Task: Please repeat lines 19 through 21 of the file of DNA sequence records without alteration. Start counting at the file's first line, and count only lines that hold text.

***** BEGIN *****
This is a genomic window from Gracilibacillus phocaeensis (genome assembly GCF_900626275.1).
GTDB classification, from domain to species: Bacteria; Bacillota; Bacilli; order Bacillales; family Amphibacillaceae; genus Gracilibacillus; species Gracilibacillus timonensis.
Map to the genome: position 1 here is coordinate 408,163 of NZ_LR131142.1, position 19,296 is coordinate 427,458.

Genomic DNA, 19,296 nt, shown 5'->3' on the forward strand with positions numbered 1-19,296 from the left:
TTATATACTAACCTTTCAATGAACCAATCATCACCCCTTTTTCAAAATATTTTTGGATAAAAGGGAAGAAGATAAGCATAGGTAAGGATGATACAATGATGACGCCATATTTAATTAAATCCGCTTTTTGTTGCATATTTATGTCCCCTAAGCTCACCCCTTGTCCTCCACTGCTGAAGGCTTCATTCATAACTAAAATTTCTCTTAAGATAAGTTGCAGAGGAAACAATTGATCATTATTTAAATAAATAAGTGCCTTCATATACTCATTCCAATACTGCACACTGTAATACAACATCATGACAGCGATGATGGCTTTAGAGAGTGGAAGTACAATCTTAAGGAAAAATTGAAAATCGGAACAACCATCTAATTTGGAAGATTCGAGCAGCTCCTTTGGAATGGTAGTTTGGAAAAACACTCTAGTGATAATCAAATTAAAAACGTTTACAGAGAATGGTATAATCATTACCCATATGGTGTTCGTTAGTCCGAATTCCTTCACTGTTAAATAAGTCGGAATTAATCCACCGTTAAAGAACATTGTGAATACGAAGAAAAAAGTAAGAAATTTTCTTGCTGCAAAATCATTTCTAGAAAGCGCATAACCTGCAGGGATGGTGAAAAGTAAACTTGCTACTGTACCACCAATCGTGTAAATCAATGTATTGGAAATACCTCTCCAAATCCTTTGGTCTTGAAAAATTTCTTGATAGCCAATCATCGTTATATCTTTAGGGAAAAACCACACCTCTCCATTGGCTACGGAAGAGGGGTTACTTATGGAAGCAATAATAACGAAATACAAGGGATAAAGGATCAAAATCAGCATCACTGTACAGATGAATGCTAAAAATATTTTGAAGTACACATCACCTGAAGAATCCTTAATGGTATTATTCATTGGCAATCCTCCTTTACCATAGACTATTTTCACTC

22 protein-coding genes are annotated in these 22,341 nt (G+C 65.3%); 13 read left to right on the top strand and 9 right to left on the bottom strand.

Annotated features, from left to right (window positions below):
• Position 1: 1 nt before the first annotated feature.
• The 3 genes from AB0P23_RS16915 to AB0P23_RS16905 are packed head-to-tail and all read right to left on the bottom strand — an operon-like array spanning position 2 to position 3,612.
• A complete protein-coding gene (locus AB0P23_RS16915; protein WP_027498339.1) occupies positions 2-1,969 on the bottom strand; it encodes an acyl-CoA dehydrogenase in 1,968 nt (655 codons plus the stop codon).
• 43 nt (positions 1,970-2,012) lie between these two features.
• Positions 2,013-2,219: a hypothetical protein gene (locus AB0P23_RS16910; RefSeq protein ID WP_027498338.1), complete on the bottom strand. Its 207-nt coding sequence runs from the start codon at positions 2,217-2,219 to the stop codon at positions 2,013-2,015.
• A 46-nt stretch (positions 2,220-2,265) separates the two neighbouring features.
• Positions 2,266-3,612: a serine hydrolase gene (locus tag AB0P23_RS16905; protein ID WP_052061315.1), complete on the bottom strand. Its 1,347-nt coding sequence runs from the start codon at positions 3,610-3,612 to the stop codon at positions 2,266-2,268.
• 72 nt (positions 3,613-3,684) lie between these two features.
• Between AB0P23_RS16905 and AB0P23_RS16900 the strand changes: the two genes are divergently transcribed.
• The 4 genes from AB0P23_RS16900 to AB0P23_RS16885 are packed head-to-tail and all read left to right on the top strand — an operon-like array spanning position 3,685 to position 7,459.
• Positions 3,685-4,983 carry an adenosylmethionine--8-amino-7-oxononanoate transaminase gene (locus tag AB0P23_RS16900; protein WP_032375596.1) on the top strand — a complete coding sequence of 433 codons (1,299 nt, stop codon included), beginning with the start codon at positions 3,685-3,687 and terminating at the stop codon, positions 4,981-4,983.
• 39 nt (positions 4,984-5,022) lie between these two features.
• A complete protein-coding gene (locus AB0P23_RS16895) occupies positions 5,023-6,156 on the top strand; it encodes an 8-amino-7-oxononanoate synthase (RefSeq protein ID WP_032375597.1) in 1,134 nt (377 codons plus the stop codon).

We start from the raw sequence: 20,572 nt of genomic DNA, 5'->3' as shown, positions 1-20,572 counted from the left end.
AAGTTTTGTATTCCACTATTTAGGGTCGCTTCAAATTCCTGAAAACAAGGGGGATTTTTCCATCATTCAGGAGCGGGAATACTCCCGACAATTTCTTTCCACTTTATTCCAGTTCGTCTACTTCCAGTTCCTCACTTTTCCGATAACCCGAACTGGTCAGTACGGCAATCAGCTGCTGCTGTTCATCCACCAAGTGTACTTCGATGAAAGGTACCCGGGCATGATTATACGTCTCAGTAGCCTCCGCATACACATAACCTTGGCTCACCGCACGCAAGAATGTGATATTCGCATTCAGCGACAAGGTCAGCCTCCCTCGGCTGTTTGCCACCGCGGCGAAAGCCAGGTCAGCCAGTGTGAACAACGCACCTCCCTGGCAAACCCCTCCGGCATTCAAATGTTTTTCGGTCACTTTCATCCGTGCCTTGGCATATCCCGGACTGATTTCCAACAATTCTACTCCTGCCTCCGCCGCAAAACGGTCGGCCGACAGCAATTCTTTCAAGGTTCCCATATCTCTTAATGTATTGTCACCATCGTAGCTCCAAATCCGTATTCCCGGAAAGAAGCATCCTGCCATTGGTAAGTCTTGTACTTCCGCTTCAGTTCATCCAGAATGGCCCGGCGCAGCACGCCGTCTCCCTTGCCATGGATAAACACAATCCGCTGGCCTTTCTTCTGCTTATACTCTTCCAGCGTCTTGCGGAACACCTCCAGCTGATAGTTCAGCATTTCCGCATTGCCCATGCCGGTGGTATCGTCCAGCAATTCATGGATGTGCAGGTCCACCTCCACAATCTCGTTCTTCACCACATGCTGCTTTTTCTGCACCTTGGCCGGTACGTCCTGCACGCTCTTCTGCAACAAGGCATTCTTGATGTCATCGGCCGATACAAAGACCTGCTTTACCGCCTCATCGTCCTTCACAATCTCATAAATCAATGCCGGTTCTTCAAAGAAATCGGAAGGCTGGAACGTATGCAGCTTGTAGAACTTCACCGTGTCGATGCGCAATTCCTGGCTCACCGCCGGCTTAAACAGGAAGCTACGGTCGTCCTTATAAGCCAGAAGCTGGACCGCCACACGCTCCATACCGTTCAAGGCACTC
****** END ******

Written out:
• 39 nt (positions 4,984-5,022) lie between these two features.
• A complete protein-coding gene (locus AB0P23_RS16895) occupies positions 5,023-6,156 on the top strand; it encodes an 8-amino-7-oxononanoate synthase (RefSeq protein ID WP_032375597.1) in 1,134 nt (377 codons plus the stop codon).

We start from the raw sequence: 20,572 nt of genomic DNA, 5'->3' as shown, positions 1-20,572 counted from the left end.